Bailey & Scott's Diagnostic Microbiology, 13th Edition

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Bailey & Scott's Diagnostic Microbiology, 13th Edition


Known as the #1 bench reference for practicing microbiologists and an excellent text for students in clinical laboratory science programs, Bailey & Scott’s Diagnostic Microbiology, 13th Edition helps you develop and refine the skills you need for effective laboratory testing. In-depth information is useful and easily accessible, with step-by-step instructions for all the procedures. This edition features more than 20 NEW chapters plus updated material on the newest advances and the latest trends in clinical microbiology. Written by expert Dr. Patricia Tille, this classic reference addresses the topics and issues most relevant to you and your success on the job.

    • Hands-on procedures include step-by-step instructions, full-color photos, and expected results, helping you achieve more accurate results.
    • Case studies give you the opportunity to apply your skills in a variety of diagnostic scenarios and help improve your decision-making and critical thinking skills.
    • Genera and Species to be Considered boxes highlight all of the organisms to be discussed in each chapter, including the current name of the species as well as any previous names.
    • Student resources on Evolve enhance your learning with review questions and procedures.
    • Convenient, easy-to-read tables summarize key information.
    • Detailed, full-color illustrations aid comprehension and help you visualize concepts.
    • A glossary of terms is found at the back of the book for quick reference.
      • NEW! Learning objectives begin each chapter, giving you a measurable outcome to achieve by the completing the material.
      • NEW! Review questions on the Evolve companion website are tied to learning objectives, and enhance your understanding and retention of chapter content.
      • NEW! Reader-friendly chapters cover groups of related organisms rather than addressing all at once, including the parasitology, mycology, and virology chapters.

      Part I: Basic Medical Microbiology

      1. Microbial Taxonomy

      2. Bacterial Genetics, Metabolism, and Structure

      3. Host-Microorganism Interactions

      Part II: General Principles in Clinical Microbiology

      Section 1: Safety and Specimen Management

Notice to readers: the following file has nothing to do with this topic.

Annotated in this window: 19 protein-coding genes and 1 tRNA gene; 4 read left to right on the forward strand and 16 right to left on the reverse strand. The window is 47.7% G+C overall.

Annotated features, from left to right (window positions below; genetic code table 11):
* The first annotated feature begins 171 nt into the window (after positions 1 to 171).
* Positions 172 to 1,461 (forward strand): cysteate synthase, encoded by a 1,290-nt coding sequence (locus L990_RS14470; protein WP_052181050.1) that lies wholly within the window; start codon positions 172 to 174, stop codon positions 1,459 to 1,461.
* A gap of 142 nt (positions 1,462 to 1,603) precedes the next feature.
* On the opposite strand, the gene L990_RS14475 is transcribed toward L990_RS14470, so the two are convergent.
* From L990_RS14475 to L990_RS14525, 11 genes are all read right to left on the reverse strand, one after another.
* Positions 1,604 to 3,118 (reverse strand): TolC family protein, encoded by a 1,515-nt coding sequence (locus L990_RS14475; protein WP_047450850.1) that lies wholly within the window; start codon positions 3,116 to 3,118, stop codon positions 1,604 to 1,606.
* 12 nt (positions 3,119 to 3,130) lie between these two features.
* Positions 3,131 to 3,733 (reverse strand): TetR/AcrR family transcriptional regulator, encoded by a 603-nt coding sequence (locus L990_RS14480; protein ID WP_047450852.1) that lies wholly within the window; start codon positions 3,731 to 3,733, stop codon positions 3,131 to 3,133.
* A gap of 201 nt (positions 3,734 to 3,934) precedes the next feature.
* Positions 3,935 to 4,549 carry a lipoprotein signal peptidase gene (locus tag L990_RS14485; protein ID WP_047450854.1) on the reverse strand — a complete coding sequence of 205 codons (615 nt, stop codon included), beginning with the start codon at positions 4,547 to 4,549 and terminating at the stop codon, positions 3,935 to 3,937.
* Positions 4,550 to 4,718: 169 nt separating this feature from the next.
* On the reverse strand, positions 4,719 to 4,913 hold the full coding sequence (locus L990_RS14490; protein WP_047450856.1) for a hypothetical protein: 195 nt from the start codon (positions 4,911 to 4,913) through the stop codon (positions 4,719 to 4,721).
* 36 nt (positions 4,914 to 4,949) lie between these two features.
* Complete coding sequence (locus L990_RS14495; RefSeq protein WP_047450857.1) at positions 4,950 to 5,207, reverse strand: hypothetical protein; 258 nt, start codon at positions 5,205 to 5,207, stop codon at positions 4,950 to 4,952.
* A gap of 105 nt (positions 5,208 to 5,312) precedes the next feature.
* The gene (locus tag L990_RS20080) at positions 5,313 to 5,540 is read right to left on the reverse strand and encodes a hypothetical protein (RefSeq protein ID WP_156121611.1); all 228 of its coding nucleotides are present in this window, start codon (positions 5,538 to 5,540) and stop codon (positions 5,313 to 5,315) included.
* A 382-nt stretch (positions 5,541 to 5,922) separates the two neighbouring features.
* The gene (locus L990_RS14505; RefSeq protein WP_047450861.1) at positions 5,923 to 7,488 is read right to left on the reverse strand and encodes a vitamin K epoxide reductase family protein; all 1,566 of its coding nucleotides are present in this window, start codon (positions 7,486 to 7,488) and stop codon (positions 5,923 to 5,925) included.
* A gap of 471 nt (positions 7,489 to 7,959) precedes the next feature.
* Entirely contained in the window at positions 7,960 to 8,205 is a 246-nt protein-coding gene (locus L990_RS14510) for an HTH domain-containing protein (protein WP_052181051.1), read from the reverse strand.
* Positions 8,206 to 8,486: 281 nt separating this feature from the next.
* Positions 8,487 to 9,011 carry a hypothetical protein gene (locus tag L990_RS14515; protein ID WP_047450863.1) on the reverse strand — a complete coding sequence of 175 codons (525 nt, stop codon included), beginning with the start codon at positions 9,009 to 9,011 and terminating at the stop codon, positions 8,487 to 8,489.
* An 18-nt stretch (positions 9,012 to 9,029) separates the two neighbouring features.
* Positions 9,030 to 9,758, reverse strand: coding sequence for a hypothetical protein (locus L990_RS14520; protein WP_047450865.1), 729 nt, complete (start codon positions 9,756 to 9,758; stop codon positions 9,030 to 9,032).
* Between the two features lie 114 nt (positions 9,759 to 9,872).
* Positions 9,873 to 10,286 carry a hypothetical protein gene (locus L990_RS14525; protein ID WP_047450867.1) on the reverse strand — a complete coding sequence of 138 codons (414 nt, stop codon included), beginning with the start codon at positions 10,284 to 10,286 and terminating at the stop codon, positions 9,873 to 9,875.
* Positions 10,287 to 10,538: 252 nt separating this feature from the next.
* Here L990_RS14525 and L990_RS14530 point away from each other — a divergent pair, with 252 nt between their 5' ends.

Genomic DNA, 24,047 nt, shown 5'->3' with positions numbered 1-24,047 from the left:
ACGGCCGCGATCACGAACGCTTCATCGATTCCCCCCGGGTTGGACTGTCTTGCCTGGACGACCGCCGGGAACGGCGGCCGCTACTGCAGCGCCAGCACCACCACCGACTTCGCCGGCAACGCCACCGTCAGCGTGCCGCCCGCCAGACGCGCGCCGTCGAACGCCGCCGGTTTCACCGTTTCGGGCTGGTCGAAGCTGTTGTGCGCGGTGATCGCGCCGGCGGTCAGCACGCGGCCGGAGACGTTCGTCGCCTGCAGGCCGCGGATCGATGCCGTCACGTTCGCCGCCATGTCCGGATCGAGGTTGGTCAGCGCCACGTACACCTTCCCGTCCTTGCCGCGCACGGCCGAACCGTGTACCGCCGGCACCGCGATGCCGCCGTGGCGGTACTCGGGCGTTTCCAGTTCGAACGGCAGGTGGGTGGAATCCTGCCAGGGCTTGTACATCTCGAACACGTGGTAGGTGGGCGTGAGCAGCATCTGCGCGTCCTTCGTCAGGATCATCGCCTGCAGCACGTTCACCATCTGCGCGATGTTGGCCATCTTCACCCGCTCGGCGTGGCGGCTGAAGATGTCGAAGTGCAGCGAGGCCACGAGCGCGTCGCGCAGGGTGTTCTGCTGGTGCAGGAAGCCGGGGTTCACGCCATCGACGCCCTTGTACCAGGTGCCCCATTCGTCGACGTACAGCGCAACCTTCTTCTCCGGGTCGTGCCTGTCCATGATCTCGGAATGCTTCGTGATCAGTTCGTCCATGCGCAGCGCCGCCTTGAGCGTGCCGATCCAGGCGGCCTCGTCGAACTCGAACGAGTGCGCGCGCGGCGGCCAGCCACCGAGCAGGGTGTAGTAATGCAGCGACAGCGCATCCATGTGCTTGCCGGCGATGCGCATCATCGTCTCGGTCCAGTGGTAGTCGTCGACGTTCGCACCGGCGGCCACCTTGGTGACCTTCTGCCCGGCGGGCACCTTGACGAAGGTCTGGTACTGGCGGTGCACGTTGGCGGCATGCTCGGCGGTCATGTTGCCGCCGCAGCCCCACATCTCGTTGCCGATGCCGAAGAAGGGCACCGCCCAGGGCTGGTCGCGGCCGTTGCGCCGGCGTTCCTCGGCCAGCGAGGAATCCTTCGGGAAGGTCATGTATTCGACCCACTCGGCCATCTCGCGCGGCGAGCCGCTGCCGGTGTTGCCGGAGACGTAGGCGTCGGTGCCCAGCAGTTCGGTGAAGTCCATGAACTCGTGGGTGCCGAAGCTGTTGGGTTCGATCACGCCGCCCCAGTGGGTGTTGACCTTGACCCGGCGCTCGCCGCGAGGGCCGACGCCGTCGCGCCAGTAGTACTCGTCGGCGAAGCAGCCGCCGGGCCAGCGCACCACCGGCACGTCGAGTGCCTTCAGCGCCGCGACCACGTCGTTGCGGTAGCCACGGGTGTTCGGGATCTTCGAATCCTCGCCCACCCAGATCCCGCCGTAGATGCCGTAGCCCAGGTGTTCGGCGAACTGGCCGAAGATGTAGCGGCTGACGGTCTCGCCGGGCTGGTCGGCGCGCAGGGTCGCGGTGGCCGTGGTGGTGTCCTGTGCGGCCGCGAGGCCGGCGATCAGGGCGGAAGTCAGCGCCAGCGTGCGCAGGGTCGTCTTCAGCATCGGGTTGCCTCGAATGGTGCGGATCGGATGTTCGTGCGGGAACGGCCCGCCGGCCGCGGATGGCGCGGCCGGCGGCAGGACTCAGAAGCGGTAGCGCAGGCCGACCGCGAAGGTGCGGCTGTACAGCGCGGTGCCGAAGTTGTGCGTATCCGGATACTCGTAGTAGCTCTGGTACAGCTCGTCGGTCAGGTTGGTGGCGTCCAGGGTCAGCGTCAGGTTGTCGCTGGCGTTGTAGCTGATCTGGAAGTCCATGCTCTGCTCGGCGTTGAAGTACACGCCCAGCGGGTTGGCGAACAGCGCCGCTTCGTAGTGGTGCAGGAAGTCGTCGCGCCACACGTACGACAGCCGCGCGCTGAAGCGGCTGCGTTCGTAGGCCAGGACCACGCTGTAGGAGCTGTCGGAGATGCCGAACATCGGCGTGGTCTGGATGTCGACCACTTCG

4. Laboratory Safety

      5. Specimen Management

      Section 2: Approaches to Diagnosis of Infectious Diseases

      6. Role of Microscopy

      7. Traditional Cultivation and Identification

      8. Nucleic Acid-Based Analytic Methods for Microbial Identification and Characterization

      9. Immunochemical Methods Used for Organism Detection

      10. Serologic Diagnosis of Infectious Diseases

      Section 3: Evaluation of Antimicrobial Activity

      11. Principles of Antimicrobial Action & Resistance

      12. Laboratory Methods and Strategies for Antimicrobial Susceptibility Testing

      Part III: Bacteriology

      Section 1: Principles of Identification

      13. Overview of Bacterial Identification Methods and Strategies

      Section 2: Catalase-Positive, Gram-Positive Cocci

      14. Staphylococcus, Micrococcus, and Similar Organisms

      Section 3: Catalase-Negative, Gram-Positive Cocci

      15. Streptococcus, Enterococcus, and Similar Organisms

      Section 4: Non-Branching, Catalase-Positive, Gram-Positive Bacilli

      16. Bacillus and Similar Organisms

      17. Listeria, Corynebacterium, and Similar Organisms

      Section 5: Non-Branching, Catalase-Negative, Gram-Positive Bacilli

      18. Erysipelothirix, Lactobacillus, and Similar Organisms

      Section 6: Branching or Partially Acid-Fast, Gram-Positive Bacilli

      19. Nocardia, Streptomyces, Rhodococcus, Oerskovia, and Similar Organisms

      Section 7: Gram-Negative Bacilli and Coccobacilli (MacConkey-Positive, Oxidase-Negative)

      20. Enterobacteriaceae

      21. Acinetobacter, Stenotrophomonas, and Other Organisms

      Section 8: Gram-Negative Bacilli and Coccobacilli (MacConkey-Positive, Oxidase-Positive)

      22. Pseudomonas, Burkholderia, and Similar Organisms

      23. Achromobacter, Rhizobium, Ochrobactrum, and Similar Organisms

      24. Chryseobacterium, Sphingobacterium, and Similar Organisms

      25. Alcaligenes, Bordetella (Nonpertussis), Comamonas, and Similar Organisms

      26. Vibrio, Aeromonas, Plesiomonas shigelloides, and Chromobacterium violaceum

      Section 9: Gram-Negative Bacilli and Coccobacilli (MacConkey-Negative, Oxidase-Positive)

      27. Sphingomonas paucimobilis and Similar Organisms

      28. Moraxella

      29. Eikenella corrodens and Similar Organisms

      30. Pasteurella and Similar Organisms

      31. Actinobacillus, Kingella, Cardiobacterium, Capnocytophaga, and Similar Organisms

      Section 10: Gram-Negative Bacilli and Coccobacilli (MacConkey-Negative, Oxidase-Variable)

      32. Haemophilus

      Section 11: Gram-Negative Bacilli that are Optimally Recovered on Special Media

      33. Bartonella and Afipia

      34. Campylobacter, Arcobacter, and Helicobacter

      35. Legionella

      36. Brucella

      37. Bordetella pertussis and Bordetella parapertussis

      38. Francisella

      39. Streptobacillus moniliformis and Spirillum minus

      Section 12: Gram-Negative Cocci

      40. Neisseria and Moraxella catarrhalis

      Section 13: Anaerobic Bacteriology

      41. Overview and General Considerations

      42. Laboratory Considerations

      Section 14: Mycobacteria and Other Bacteria with Unusual Growth Requirements

      43. Mycobacteria

      44. Obligate Intracellular and Nonculturable Bacterial Agents

      45. Cell Wall-Deficient Bacteria: Mycoplasma and Ureaplasma

      46. The Spirochetes

      Patricia Tille


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